All comments received by Dec. 22, 2017 will be evaluated prior to submittal of the CDFW report to the Commission. Receipt of the report will be placed on the agenda for the next available meeting of the Commission after delivery and the report will be made available to the public at that time. Following the receipt of the CDFW report, the Commission will allow a 30-day public comment period prior to taking any action on CDFW’s recommendation.

CBD’s listing petition and CDFW’s petition evaluation for the Cascades Frog are available at www.fgc.ca.gov/CESA/index.aspx#cf.

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Media Contacts:
Laura Patterson, CDFW Wildlife Branch, (916) 341-6981
Kirsten Macintyre, CDFW Communications, (916) 322-8988

 

CDFW Seeks Information Related to Coast Yellow Leptosiphon

The California Department of Fish and Wildlife (CDFW) is seeking information relevant to a proposal to list coast yellow leptosiphon (Leptosiphon croceus)—an annual wildflower—as an endangered species.

There is only one known population of coast yellow leptosiphon, located north of Half Moon Bay in Moss Beach, San Mateo County.

In May 2016, a petition to formally list coast yellow leptosiphon as endangered under the California Endangered Species Act was submitted to the California Fish and Game Commission. The listing petition described a variety of threats to the survival of coast yellow leptosiphon, including habitat destruction from development, competition from non-native plants, erosion, rising ocean levels and other human-related activities. The Commission followed CDFW’s recommendation and voted to advance the species to candidacy on Dec. 8, 2016. The Commission published findings of this decision on Dec. 23, 2016, designating the species as a candidate and triggering a 12-month period during which CDFW will conduct a status review to inform the Commission’s decision on whether to list the species.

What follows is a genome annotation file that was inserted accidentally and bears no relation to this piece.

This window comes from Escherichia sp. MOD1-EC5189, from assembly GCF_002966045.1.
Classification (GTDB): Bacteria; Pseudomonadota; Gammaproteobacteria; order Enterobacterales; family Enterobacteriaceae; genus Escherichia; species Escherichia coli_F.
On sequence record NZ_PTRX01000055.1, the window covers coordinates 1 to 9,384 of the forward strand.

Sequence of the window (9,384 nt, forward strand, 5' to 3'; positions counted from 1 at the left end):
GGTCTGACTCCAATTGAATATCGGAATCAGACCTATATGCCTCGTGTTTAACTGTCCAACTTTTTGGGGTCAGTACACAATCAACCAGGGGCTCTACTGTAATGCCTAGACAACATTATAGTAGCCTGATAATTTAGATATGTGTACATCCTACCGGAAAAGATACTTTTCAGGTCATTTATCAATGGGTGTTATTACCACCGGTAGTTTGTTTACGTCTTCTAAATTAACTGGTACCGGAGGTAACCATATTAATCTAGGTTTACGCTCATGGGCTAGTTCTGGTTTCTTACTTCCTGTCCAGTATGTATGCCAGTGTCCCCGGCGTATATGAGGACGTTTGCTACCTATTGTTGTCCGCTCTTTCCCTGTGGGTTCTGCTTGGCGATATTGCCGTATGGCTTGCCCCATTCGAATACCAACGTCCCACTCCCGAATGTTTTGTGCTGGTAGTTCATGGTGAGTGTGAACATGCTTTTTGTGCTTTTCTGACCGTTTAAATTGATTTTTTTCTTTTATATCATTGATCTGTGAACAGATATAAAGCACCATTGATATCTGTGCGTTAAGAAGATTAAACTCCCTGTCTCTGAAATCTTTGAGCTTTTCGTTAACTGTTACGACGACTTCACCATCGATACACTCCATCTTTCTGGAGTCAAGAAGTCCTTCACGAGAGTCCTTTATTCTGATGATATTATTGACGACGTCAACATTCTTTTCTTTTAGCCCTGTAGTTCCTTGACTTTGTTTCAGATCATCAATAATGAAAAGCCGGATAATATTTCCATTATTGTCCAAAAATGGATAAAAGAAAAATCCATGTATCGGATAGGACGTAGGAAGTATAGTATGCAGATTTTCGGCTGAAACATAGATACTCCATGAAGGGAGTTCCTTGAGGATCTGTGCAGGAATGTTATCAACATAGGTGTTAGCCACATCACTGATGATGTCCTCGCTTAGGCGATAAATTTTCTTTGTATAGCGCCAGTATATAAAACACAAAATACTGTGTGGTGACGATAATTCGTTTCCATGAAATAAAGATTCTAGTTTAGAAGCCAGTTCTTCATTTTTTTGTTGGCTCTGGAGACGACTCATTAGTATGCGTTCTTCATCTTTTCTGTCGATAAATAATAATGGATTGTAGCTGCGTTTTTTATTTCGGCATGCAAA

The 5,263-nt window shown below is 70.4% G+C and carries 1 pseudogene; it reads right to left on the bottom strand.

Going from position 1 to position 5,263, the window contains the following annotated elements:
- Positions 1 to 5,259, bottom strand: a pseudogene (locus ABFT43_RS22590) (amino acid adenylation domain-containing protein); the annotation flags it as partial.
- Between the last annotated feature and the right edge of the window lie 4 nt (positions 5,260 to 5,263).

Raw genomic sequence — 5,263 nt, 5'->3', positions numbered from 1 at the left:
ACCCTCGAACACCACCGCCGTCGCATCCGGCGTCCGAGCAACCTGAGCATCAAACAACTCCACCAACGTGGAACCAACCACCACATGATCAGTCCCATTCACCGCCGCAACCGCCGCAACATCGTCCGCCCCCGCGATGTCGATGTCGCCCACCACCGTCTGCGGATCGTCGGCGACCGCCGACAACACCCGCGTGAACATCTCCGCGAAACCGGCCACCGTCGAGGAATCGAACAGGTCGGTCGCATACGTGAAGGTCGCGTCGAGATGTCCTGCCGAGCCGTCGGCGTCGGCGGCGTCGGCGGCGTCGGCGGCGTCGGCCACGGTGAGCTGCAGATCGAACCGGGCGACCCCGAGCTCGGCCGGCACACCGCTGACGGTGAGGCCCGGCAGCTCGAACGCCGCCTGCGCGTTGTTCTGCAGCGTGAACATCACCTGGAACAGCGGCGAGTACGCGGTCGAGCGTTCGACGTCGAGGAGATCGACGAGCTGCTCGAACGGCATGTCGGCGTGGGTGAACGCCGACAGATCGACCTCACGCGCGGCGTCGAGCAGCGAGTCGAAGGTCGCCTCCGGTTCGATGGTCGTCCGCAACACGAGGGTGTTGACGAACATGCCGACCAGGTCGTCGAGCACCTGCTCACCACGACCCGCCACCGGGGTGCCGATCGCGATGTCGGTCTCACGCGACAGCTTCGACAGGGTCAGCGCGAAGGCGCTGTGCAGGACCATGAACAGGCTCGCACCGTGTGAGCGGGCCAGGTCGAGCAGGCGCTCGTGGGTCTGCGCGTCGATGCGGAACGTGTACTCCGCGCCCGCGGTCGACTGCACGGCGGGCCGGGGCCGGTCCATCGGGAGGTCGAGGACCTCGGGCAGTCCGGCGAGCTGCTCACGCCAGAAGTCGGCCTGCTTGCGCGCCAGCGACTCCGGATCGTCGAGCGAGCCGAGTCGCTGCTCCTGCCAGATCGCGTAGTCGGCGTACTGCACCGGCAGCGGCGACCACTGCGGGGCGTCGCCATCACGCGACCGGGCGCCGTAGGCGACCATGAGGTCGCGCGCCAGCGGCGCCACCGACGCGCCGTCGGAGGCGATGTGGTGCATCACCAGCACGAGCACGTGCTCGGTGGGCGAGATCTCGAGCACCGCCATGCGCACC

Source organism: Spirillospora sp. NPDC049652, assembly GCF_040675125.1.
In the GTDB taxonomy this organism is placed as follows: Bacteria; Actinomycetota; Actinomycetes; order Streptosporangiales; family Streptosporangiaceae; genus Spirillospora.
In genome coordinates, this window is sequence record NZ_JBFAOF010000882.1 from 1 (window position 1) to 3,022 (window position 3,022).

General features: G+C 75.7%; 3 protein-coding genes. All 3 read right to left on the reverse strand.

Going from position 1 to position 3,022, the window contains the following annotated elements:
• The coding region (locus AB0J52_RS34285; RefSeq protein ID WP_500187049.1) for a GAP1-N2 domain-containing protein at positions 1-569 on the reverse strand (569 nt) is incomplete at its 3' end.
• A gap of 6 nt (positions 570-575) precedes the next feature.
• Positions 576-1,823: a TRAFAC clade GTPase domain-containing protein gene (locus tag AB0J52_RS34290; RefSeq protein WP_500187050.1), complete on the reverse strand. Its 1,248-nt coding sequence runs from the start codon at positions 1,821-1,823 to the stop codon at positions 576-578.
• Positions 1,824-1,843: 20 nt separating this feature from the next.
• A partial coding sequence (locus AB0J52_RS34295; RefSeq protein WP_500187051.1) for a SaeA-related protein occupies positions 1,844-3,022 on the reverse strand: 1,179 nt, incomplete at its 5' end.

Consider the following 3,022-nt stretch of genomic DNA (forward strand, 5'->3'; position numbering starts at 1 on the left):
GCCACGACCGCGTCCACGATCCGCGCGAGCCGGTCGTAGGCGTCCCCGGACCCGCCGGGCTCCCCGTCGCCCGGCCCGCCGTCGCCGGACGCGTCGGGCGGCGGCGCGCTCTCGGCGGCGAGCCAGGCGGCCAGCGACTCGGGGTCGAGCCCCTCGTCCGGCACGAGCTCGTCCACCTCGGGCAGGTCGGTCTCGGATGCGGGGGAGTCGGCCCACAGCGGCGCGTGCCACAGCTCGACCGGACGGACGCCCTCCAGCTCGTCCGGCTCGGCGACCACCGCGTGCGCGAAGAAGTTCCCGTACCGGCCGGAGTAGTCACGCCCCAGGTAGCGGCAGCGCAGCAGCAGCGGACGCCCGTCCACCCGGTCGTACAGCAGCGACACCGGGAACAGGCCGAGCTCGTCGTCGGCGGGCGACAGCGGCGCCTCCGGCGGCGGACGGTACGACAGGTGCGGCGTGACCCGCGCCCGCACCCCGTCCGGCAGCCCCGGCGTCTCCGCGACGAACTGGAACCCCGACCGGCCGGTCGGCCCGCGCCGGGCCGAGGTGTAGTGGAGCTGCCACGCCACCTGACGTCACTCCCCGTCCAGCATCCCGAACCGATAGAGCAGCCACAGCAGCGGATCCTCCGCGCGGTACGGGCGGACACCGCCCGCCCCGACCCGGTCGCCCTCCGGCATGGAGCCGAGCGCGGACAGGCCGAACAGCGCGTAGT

As part of the status review process, CDFW is soliciting information from the public regarding coast yellow leptosiphon ecology, genetics, life history, distribution, abundance, habitat, the degree and immediacy of threats to reproduction or survival, adequacy of existing management and recommendations for management of the species. Comments, data and other information can be submitted in writing to:

California Department of Fish and Wildlife
Native Plant Program
1416 Ninth Street, 12th Floor
Sacramento, CA 95814

Comments may also be submitted by email to nativeplants@wildlife.ca.gov. If submitting comments by email, please include “coast yellow leptosiphon” in the subject heading.

All comments received by Sept. 15, 2017 will be evaluated prior to submission of the CDFW report to the Commission. Receipt of the report will be placed on the agenda for the next available meeting of the Commission after delivery, and the report will be made available to the public at that time. Following receipt of the CDFW report, the Commission will allow a 30-day public comment period prior to taking any action on CDFW’s recommendation.

The listing petition and CDFW’s petition evaluation for coast yellow leptosiphon are available at www.fgc.ca.gov/CESA/index.aspx#ll.

 

Media Contacts:
Cherilyn Burton, CDFW Native Plant Program, (916) 651-6508
Dana Michaels, CDFW Communications, (916) 322-2420

CDFW Seeks Information Related to Lassics Lupine

The California Department of Fish and Wildlife (CDFW) is seeking information relevant to a proposal to list the Lassics lupine (Lupinus constancei) as an endangered species.

There are two known populations of the Lassics lupine, both within Six Rivers National Forest. The largest population occurs on Mt. Lassic, within Mt. Lassic Wilderness in Humboldt County. A smaller population occurs on Red Lassic, which is in Trinity County and outside Mt. Lassic Wilderness.

In July 2016, a petition to formally list Lassics lupine as endangered under the California Endangered Species Act was submitted to the California Fish and Game Commission. The listing petition described a variety of threats to the survival of Lassics lupine, including forest encroachment, small mammal seed predation, fire, climate change and off-road vehicles. The Commission followed CDFW’s recommendation and voted to advance the species to candidacy on Feb. 8, 2017. The Commission published findings of this decision on Feb. 24, 2017, triggering a 12-month period during which CDFW will conduct a status review to inform the Commission’s decision on whether to list the species.